b. 25/11/1892 Manchester. d. 04/11/1972 London
DATE AND PLACE OF GC ACTION: 11/09/1940 London.
Dr Arthur Douglas Merriman (1892-1972) was born in Manchester on 25th November 1892, to parents Harry and Elizabeth Merriman (nee Oldershaw). He had a sister, Jessie, and for the early part of his life, the family lived with his grandfather William Merriman at 41 Hampden Street in Ardwick. His grandfather was a Baker’s Clerk at the time of the 1911 Census, and his father was working as a warehouseman in a cotton factory. Arthur was educated at the Municipal High School and Municipal College in Manchester, before studying at the University of Manchester for a year, completing his studies in 1912. He then began a three year Maths- Natural Sciences Tripos degree at Downing College, Cambridge, graduating in 1915. He decided on a career in academia, and became Science Master at Queen Elizabeth’s Grammar School in Crediton, Devon.
As the Great War was raging around him, he decided to “do his bit” and in June 1917 enlisted with the Army Ordnance Corps. With his education, he was commissioned as a 2nd Lieutenant and served as an Inspecting Ordnance Officer. He arrived in France in April 1918 and was promoted to Acting Captain. He only saw action for seven months before the Armistice, and was demobbed in May 1920. Following the end of the war, he married Ivy Gladys Taylor. He then returned to his career in academia, and had a Master of Arts degree conferred on him by Cambridge University.
He then became Senior Science Master in Kings Norton Secondary School in Bimingham, and also lectured in Engineering Science at evening school in Sparkhill Technical Institute. He stayed in Bimingham until 1926, when he took a post in the North East, becoming Principal of the County Technical School in Wallesend. In 1927, he attended the University of Lille in France, where he obtained his Doctorate. He was also awarded a Master of Education degree by Durham University in 1937.
On the outbreak of World War II he took up a position in an organisation known as the “Directorate of Scientific Research”. They were involved in the research, development and dissemination of bomb disposal methods and specialised equipment. All members of this department were volunteers, and Dr Merriman became a Senior Experimental Officer working in the Directorate, and although he was supposed to be office based, he strayed into the world of bomb disposal. On 28th July 1940, he removed three fuses from 50kg bombs at Yarmouth, Isle of Wight. Over a ten day period in August 1940, he defused 17 bombs across the country. He also served on the Unexploded Bomb Committee (UXB) under Dr Herbert Gough. Dr Merriman worked closely on this committee with Flight Lieutenant Eric Moxey on apparatus to remove fuses from bombs. Sadly Moxey was killed on duty on 27th August 1940, and later awarded the GC.
On 11th September 1940, he was serving as a part time experimental officer in the Directorate of Scientific Research when he was called to a bomb that had landed in Regents Street, Central London. Together with Dr H.J. Gough and Captain Kennedy, he used a new device to steam out the explosive from the bomb. The bomb was ticking, and it was decided that all they could do was get as much explosive out as possible before it went off. Their timing was perfect; they went on working until the very last minute. The bomb exploded 4 hours later, but the explosion only caused some broken windows. He was only supposed to be part time with office duties but got called out to a bomb.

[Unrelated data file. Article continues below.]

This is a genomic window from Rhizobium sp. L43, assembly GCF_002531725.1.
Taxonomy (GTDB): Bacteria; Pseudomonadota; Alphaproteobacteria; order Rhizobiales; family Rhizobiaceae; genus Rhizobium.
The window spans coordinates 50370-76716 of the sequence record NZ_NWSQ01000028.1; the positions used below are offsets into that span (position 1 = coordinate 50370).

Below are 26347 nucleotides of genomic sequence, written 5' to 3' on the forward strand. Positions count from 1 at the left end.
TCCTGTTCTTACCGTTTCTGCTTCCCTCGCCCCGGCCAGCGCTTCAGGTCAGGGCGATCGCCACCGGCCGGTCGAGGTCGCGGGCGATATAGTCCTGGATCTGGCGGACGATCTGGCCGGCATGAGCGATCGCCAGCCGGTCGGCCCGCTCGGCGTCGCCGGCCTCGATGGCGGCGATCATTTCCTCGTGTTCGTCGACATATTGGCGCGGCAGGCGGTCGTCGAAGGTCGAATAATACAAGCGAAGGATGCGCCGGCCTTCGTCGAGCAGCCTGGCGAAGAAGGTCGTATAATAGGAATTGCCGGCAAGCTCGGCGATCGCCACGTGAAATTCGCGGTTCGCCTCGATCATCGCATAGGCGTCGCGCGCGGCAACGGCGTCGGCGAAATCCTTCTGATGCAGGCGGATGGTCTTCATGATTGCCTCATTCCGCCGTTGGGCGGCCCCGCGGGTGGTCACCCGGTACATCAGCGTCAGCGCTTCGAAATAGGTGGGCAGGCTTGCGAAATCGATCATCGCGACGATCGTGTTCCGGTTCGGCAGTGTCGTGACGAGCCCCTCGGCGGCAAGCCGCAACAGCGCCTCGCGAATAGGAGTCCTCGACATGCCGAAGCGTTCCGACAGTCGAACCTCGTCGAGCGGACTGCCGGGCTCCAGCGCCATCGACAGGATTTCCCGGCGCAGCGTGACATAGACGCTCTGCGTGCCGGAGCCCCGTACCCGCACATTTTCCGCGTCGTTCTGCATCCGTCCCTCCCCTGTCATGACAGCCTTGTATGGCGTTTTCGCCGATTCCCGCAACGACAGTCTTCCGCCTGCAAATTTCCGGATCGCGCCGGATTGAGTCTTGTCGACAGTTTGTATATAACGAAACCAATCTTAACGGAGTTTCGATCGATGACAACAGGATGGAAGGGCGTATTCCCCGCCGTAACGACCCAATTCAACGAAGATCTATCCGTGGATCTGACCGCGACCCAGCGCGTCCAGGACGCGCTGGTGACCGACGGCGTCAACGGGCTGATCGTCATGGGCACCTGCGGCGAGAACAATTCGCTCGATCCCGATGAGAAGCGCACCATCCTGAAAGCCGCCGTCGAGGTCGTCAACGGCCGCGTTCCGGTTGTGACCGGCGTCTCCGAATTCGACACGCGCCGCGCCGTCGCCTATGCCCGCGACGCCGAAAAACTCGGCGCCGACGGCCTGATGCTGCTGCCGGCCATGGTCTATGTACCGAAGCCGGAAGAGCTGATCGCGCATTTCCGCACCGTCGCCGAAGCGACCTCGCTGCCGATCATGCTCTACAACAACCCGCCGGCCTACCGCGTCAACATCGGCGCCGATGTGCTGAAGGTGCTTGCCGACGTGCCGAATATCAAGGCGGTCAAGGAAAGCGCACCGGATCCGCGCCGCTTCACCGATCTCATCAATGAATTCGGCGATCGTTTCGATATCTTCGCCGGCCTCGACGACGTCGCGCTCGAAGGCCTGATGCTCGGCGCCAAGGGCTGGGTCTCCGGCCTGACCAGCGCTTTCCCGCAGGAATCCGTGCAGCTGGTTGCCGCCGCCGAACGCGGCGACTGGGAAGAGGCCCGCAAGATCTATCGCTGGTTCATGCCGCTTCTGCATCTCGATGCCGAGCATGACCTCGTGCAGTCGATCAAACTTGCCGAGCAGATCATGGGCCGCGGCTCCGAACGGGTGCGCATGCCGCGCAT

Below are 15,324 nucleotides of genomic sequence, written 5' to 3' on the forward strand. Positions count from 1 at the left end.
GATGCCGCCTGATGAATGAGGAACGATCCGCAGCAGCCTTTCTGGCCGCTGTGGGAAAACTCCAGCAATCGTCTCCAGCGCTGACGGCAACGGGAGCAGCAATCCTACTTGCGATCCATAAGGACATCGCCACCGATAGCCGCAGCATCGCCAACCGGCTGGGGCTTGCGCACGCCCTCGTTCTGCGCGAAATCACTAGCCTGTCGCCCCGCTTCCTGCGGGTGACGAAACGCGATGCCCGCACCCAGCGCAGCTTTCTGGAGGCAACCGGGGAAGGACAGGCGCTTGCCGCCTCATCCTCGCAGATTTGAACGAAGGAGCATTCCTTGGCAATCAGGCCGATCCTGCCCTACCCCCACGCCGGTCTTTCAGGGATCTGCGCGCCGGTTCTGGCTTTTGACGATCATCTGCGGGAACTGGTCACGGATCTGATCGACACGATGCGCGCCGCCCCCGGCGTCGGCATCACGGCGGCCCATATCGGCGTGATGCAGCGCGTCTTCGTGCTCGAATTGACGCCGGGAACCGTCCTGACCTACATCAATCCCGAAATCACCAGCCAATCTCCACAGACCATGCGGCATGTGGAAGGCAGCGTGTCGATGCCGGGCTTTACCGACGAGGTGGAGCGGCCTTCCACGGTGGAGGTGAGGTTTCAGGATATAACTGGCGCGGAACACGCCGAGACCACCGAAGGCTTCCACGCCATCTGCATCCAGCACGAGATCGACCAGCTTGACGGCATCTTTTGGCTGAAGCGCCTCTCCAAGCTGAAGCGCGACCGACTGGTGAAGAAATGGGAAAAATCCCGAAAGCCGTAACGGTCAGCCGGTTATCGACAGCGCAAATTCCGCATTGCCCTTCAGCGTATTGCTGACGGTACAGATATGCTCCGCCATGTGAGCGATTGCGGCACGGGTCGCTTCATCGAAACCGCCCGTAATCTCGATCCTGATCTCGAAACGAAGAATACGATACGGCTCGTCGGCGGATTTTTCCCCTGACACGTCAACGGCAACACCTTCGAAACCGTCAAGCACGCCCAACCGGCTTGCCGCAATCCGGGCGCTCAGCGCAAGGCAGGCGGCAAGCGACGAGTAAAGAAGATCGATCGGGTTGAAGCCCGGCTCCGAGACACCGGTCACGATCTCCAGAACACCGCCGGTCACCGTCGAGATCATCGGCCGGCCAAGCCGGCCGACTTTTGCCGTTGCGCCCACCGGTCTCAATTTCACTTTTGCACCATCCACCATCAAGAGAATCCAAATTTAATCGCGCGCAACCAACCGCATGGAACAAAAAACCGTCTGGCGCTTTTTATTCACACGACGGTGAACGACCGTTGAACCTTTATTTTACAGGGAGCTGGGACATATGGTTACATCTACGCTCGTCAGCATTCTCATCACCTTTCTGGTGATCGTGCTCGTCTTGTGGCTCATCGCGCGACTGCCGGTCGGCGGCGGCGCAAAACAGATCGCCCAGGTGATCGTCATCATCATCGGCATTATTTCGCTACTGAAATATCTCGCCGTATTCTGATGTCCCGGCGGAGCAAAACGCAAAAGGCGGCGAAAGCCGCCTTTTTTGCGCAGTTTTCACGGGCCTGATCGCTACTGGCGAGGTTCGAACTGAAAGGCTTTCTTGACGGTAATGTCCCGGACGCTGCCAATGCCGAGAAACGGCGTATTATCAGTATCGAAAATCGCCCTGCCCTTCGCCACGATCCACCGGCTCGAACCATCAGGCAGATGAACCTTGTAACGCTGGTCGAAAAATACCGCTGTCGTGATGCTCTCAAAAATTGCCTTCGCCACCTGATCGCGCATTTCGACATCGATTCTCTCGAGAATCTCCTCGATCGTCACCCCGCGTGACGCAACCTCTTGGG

For this incident, Dr Merriman was awarded the George Cross (announced in the London Gazette on 1st December 1940), though due to his busy schedule, he was not formally invested with the medal until 17th November 1942. In December 1940, he was given a commission with rank of Lieutenant Colonel. Several promotions followed until he reached the rank of Colonel in July 1943. By October of that year, he was on the staff of the Engineer-in-Chief at General HQ Middle East.
Merriman’s work saw him recommended for the CBE, but this was downgraded to OBE because of his substantive rank. By March 1944, he was back in the UK working as a Superintendent for the Ministry of Supply at Fort Halstead, Kent. He worked there alongside Sir John Rowlands GC MBE. His expertise saw him sent on a special intelligence assignment in Russia and Germany.
He was demobbed in October 1946 but he continued to work at Fort Halstead as a civilian Principal Scientific Officer. He then became Registrar-Secretary of the Institution of Metallurgists on 20th April 1948, a position he held until his retirement in 1957. In his retirement he worked as a consultant in the steel industry and education in metallurgy. Sadly, his wife Ivy passed away in August 1965 (they had a son and a daughter) and two years later, he remarried to Hilda Loveridge. in 1969 he was awarded an Honorary Doctorate by the University of Surrey.
Dr Merriman died in hospital in London on 4th November 1972, aged 79, and he was buried with his first wife in Streatham Park Cemetery. During his lifetime, Dr Merriman wrote several books and held many fellowships. In 2013, his medal group including his GC, OBE, British War Medal 1914-20, Victory Medal 1914-19, and French Legion d’Honneur as well as several WWII campaign stars and medals sold at auction for £70,000 to an private buyer.
LOCATION OF MEDAL: SOLD AT AUCTION IN 2013 FOR £70,000.
BURIAL PLACE: STREATHAM PARK CEMETERY, LONDON.
Picture - Kevin Brazier
Merriman's medals prior to auction sale in 2013.
Cemetery Plan courtesy of Kevin Brazier